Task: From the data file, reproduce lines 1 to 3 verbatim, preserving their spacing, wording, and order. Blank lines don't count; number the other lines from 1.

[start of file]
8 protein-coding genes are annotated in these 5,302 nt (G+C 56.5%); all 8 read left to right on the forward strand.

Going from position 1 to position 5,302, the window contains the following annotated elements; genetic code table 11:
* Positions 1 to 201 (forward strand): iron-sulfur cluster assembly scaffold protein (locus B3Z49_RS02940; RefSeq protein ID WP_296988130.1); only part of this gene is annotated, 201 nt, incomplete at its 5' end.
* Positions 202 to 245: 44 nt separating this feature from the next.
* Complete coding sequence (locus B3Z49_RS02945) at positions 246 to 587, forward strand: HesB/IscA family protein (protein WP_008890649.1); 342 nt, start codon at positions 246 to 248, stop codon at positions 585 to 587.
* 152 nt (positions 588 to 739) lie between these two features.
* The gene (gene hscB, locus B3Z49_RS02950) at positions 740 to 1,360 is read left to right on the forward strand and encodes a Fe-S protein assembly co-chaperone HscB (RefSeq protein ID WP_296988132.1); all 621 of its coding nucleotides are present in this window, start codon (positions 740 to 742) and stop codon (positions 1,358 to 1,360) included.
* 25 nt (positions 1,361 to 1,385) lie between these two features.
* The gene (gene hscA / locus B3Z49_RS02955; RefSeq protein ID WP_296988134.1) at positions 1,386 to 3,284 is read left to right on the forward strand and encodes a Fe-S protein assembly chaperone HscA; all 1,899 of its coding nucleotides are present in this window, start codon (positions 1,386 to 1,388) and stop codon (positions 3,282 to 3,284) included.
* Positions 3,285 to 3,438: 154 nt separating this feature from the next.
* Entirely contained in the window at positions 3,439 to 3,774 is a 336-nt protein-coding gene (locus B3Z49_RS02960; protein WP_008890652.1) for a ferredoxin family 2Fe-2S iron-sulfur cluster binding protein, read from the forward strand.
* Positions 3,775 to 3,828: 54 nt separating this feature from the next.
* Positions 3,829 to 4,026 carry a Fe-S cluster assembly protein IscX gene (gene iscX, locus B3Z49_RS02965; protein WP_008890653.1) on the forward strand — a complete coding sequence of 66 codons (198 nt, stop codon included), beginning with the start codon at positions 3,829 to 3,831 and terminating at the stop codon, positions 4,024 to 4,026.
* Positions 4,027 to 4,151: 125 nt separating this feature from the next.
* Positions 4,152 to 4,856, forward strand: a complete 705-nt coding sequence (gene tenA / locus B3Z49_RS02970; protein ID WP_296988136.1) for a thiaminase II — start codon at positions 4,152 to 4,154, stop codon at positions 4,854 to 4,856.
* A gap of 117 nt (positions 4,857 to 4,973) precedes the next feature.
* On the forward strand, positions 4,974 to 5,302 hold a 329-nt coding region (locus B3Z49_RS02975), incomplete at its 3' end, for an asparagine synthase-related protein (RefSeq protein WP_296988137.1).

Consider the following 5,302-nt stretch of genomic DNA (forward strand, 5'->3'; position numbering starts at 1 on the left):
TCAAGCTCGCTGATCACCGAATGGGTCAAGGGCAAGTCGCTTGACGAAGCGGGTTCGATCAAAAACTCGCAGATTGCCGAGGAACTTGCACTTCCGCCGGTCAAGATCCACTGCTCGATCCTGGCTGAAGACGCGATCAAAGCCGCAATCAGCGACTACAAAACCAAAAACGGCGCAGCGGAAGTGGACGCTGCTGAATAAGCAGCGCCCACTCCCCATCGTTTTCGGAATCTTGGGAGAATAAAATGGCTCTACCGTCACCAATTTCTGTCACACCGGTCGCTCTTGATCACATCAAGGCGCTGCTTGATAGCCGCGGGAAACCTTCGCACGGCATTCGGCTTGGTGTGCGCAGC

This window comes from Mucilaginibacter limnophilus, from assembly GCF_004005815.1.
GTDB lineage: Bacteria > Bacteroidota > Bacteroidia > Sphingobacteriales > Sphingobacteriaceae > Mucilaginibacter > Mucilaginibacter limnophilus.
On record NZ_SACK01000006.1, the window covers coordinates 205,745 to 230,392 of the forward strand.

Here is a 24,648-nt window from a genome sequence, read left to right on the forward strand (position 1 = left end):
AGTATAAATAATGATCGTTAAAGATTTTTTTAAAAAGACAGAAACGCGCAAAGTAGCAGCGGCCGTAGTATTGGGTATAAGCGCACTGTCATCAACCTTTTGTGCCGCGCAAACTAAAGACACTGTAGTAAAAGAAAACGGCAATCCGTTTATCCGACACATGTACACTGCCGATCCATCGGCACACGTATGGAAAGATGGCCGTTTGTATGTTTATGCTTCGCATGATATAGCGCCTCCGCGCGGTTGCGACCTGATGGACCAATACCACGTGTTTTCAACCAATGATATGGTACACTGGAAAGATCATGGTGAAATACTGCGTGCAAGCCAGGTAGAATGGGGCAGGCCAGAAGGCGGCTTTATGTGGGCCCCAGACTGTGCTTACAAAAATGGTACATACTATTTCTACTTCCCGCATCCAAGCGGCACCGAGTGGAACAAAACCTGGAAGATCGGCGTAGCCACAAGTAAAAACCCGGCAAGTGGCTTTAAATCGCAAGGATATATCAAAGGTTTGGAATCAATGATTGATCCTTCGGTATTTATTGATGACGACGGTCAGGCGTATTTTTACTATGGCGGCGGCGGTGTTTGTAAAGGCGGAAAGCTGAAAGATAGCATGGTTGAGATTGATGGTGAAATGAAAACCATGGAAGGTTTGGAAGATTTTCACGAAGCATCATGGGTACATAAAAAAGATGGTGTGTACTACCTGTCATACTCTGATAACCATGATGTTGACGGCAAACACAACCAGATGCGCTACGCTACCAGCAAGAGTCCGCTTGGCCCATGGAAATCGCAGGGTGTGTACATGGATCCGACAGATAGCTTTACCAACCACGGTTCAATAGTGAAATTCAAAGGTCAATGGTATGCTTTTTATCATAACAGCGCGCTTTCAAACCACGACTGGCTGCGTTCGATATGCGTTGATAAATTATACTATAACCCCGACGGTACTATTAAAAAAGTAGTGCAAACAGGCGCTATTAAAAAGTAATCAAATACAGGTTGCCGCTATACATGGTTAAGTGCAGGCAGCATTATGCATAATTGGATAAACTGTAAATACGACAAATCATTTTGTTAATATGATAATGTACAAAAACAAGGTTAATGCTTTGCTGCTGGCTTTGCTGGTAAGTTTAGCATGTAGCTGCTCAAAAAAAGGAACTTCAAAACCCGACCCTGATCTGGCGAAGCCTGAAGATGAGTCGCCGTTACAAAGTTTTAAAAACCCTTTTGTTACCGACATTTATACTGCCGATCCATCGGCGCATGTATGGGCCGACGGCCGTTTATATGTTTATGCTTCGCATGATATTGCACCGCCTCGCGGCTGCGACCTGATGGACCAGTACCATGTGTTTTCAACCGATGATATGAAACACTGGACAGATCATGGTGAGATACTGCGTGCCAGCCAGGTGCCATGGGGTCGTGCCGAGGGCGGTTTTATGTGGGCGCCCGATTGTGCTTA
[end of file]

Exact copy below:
8 protein-coding genes are annotated in these 5,302 nt (G+C 56.5%); all 8 read left to right on the forward strand.

Going from position 1 to position 5,302, the window contains the following annotated elements; genetic code table 11:
* Positions 1 to 201 (forward strand): iron-sulfur cluster assembly scaffold protein (locus B3Z49_RS02940; RefSeq protein ID WP_296988130.1); only part of this gene is annotated, 201 nt, incomplete at its 5' end.